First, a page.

Participation and Office holding
However, the Stuart state was not a democracy, indeed such a phrase would have been frowned upon by most contemporaries, but it was flexible enough to contain a myriad of office holding and participatory elements within its structures that enabled it to genuinely claim to be representative by 1700. We can measure this representation though its varied forms which both distributed and exercised power, from its judicial processes, through to its participatory politics in the street or in elections, to the emergence of voluntary organisations that enabled a civil society to thrive, often independently of the official state. Above all a multitude of offices were available to the majority of men from formal representation in the lowest parish to the parliamentary structure. This 'unacknowledged republic' could be said to be a 'series of overlapping, superimposed communities which were also semi-autonomous, self-governing political cultures' in a polity that was to grow ever more complex and sophisticated over the century.9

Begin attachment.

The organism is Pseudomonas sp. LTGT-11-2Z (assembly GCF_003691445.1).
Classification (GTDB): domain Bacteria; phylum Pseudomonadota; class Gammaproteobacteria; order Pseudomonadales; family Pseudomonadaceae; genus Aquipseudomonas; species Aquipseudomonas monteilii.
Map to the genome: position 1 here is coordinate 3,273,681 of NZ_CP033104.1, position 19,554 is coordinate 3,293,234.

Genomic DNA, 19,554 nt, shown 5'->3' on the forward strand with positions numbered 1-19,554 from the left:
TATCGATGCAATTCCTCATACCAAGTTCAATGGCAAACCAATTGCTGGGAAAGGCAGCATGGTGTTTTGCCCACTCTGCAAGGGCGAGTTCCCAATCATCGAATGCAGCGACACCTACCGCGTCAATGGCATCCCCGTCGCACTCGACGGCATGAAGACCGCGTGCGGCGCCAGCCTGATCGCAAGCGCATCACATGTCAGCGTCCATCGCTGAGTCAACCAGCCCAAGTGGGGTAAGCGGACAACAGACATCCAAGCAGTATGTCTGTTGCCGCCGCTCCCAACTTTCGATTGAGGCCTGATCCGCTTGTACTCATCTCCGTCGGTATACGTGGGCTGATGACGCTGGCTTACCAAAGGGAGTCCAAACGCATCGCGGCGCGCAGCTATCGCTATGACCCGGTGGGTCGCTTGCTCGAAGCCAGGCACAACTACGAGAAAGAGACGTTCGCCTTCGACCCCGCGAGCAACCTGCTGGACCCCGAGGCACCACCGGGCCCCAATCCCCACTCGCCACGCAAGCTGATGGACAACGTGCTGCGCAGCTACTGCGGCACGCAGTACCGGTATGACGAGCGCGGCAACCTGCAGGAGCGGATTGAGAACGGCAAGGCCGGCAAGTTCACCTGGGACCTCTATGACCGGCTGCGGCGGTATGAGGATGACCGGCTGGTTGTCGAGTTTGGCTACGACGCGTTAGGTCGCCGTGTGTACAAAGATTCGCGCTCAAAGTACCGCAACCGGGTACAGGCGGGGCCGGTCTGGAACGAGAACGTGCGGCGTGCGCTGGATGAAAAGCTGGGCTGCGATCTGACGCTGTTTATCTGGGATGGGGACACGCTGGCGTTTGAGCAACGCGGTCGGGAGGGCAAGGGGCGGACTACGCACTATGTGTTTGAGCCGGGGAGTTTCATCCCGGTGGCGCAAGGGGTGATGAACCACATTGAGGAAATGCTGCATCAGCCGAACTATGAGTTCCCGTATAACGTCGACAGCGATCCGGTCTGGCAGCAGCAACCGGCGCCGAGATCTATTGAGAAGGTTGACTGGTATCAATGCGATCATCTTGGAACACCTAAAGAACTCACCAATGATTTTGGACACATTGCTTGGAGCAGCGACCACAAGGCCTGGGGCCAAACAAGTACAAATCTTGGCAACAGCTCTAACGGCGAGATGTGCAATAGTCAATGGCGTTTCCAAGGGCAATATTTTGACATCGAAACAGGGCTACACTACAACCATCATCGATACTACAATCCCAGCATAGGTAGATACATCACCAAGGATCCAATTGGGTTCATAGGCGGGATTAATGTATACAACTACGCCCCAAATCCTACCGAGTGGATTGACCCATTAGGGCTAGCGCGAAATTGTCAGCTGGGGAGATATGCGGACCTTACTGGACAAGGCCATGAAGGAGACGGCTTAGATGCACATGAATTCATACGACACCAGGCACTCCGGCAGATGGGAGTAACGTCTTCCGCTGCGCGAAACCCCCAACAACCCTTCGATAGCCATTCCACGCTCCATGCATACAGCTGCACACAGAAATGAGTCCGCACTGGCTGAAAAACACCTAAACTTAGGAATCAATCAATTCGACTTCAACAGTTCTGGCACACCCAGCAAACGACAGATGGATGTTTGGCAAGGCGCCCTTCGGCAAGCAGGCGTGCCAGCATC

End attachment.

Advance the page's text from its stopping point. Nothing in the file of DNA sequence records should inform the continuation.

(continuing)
1 G. Holmes, British Politics in the Age of Anne (Revised edition, London, 1987), p. 186.

2 Ibid, p. 186.

3 Ibid, pp.189, 193-194.

4 The phrase is Cynthia Herrup's quoted in S. Hindle, The State and Social Change in Early Modern England, c.1550-1640 (Basingstoke, 2000), p. 24

5 Hindle (see note 4 above), p. 3.

6 M. J. Braddick, 'State Formation and Social Change in Early Modern England: a problem stated and approaches suggested', Social History, 16 (1991), p. 15.

7 Hindle (see note 4 above), pp. 25-26

8 Ibid, p. 26

9 P. Collinson quoted by M. Goldie, 'The Unacknowledged Republic: Office-holding in Early Modern England', in T. Harris, The Politics of the Excluded, c.1500-1850 (Basingstoke, 2001), p. 176.